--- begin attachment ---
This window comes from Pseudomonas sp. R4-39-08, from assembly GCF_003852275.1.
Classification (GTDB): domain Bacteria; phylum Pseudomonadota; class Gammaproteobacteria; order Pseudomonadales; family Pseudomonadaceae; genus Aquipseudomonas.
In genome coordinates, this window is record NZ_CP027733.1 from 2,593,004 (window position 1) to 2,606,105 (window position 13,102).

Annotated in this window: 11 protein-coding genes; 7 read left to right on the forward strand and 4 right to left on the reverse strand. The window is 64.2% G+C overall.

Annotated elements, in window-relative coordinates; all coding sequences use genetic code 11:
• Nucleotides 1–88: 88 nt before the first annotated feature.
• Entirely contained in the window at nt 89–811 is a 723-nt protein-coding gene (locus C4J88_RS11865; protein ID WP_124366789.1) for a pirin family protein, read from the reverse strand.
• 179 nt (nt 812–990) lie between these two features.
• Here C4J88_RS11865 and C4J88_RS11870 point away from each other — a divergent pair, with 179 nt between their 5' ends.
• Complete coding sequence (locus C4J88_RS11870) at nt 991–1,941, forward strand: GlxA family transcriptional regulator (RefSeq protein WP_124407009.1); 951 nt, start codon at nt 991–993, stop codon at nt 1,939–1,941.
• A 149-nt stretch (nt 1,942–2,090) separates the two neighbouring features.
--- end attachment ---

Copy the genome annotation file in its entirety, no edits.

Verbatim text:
This window comes from Pseudomonas sp. R4-39-08, from assembly GCF_003852275.1.
Classification (GTDB): domain Bacteria; phylum Pseudomonadota; class Gammaproteobacteria; order Pseudomonadales; family Pseudomonadaceae; genus Aquipseudomonas.
In genome coordinates, this window is record NZ_CP027733.1 from 2,593,004 (window position 1) to 2,606,105 (window position 13,102).

Annotated in this window: 11 protein-coding genes; 7 read left to right on the forward strand and 4 right to left on the reverse strand. The window is 64.2% G+C overall.

Annotated elements, in window-relative coordinates; all coding sequences use genetic code 11:
• Nucleotides 1–88: 88 nt before the first annotated feature.
• Entirely contained in the window at nt 89–811 is a 723-nt protein-coding gene (locus C4J88_RS11865; protein ID WP_124366789.1) for a pirin family protein, read from the reverse strand.
• 179 nt (nt 812–990) lie between these two features.
• Here C4J88_RS11865 and C4J88_RS11870 point away from each other — a divergent pair, with 179 nt between their 5' ends.
• Complete coding sequence (locus C4J88_RS11870) at nt 991–1,941, forward strand: GlxA family transcriptional regulator (RefSeq protein WP_124407009.1); 951 nt, start codon at nt 991–993, stop codon at nt 1,939–1,941.
• A 149-nt stretch (nt 1,942–2,090) separates the two neighbouring features.